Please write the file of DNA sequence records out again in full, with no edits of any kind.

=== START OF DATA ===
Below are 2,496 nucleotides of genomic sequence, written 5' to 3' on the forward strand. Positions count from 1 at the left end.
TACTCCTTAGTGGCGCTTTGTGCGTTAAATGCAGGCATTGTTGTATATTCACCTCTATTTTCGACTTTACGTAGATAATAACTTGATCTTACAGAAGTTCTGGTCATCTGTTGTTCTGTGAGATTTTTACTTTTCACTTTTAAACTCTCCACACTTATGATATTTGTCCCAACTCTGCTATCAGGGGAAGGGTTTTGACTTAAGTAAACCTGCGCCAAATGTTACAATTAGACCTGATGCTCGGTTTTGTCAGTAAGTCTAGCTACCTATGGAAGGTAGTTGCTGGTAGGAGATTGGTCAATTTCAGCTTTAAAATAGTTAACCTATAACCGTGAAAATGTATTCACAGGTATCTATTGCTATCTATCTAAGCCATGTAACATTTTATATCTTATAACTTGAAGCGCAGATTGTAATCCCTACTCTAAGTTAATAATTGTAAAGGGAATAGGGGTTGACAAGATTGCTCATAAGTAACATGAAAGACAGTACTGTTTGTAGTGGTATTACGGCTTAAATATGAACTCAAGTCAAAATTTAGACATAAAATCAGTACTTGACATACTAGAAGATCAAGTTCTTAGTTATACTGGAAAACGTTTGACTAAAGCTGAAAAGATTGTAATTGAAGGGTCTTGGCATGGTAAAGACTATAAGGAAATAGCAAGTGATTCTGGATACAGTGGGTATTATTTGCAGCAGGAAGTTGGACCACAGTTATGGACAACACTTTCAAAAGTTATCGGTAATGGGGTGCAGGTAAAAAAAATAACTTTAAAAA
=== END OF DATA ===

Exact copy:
Below are 2,496 nucleotides of genomic sequence, written 5' to 3' on the forward strand. Positions count from 1 at the left end.
TACTCCTTAGTGGCGCTTTGTGCGTTAAATGCAGGCATTGTTGTATATTCACCTCTATTTTCGACTTTACGTAGATAATAACTTGATCTTACAGAAGTTCTGGTCATCTGTTGTTCTGTGAGATTTTTACTTTTCACTTTTAAACTCTCCACACTTATGATATTTGTCCCAACTCTGCTATCAGGGGAAGGGTTTTGACTTAAGTAAACCTGCGCCAAATGTTACAATTAGACCTGATGCTCGGTTTTGTCAGTAAGTCTAGCTACCTATGGAAGGTAGTTGCTGGTAGGAGATTGGTCAATTTCAGCTTTAAAATAGTTAACCTATAACCGTGAAAATGTATTCACAGGTATCTATTGCTATCTATCTAAGCCATGTAACATTTTATATCTTATAACTTGAAGCGCAGATTGTAATCCCTACTCTAAGTTAATAATTGTAAAGGGAATAGGGGTTGACAAGATTGCTCATAAGTAACATGAAAGACAGTACTGTTTGTAGTGGTATTACGGCTTAAATATGAACTCAAGTCAAAATTTAGACATAAAATCAGTACTTGACATACTAGAAGATCAAGTTCTTAGTTATACTGGAAAACGTTTGACTAAAGCTGAAAAGATTGTAATTGAAGGGTCTTGGCATGGTAAAGACTATAAGGAAATAGCAAGTGATTCTGGATACAGTGGGTATTATTTGCAGCAGGAAGTTGGACCACAGTTATGGACAACACTTTCAAAAGTTATCGGTAATGGGGTGCAGGTAAAAAAAATAACTTTAAAAA